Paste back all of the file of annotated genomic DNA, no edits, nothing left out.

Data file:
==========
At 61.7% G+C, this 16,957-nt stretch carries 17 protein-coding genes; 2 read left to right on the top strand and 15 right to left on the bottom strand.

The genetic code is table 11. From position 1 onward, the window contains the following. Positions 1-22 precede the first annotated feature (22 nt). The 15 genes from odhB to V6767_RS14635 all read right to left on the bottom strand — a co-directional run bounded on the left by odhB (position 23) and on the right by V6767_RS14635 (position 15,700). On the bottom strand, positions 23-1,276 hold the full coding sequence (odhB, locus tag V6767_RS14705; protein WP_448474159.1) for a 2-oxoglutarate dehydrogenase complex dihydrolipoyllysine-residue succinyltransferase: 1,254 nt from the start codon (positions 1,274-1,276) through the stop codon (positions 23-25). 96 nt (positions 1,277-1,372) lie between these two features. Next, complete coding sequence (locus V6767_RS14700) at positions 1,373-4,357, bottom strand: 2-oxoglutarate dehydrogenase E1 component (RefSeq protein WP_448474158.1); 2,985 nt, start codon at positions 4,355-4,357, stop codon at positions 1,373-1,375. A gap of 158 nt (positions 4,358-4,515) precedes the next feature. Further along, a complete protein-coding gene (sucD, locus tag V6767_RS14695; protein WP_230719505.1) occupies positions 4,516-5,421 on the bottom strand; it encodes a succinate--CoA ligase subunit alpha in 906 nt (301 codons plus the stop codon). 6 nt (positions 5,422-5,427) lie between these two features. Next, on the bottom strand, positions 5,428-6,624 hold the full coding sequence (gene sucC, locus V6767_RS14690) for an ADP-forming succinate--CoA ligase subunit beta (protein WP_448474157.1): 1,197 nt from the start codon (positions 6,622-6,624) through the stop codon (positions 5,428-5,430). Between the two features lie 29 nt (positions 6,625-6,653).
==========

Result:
At 61.7% G+C, this 16,957-nt stretch carries 17 protein-coding genes; 2 read left to right on the top strand and 15 right to left on the bottom strand.

The genetic code is table 11. From position 1 onward, the window contains the following. Positions 1-22 precede the first annotated feature (22 nt). The 15 genes from odhB to V6767_RS14635 all read right to left on the bottom strand — a co-directional run bounded on the left by odhB (position 23) and on the right by V6767_RS14635 (position 15,700). On the bottom strand, positions 23-1,276 hold the full coding sequence (odhB, locus tag V6767_RS14705; protein WP_448474159.1) for a 2-oxoglutarate dehydrogenase complex dihydrolipoyllysine-residue succinyltransferase: 1,254 nt from the start codon (positions 1,274-1,276) through the stop codon (positions 23-25). 96 nt (positions 1,277-1,372) lie between these two features. Next, complete coding sequence (locus V6767_RS14700) at positions 1,373-4,357, bottom strand: 2-oxoglutarate dehydrogenase E1 component (RefSeq protein WP_448474158.1); 2,985 nt, start codon at positions 4,355-4,357, stop codon at positions 1,373-1,375. A gap of 158 nt (positions 4,358-4,515) precedes the next feature. Further along, a complete protein-coding gene (sucD, locus tag V6767_RS14695; protein WP_230719505.1) occupies positions 4,516-5,421 on the bottom strand; it encodes a succinate--CoA ligase subunit alpha in 906 nt (301 codons plus the stop codon). 6 nt (positions 5,422-5,427) lie between these two features. Next, on the bottom strand, positions 5,428-6,624 hold the full coding sequence (gene sucC, locus V6767_RS14690) for an ADP-forming succinate--CoA ligase subunit beta (protein WP_448474157.1): 1,197 nt from the start codon (positions 6,622-6,624) through the stop codon (positions 5,428-5,430). Between the two features lie 29 nt (positions 6,625-6,653).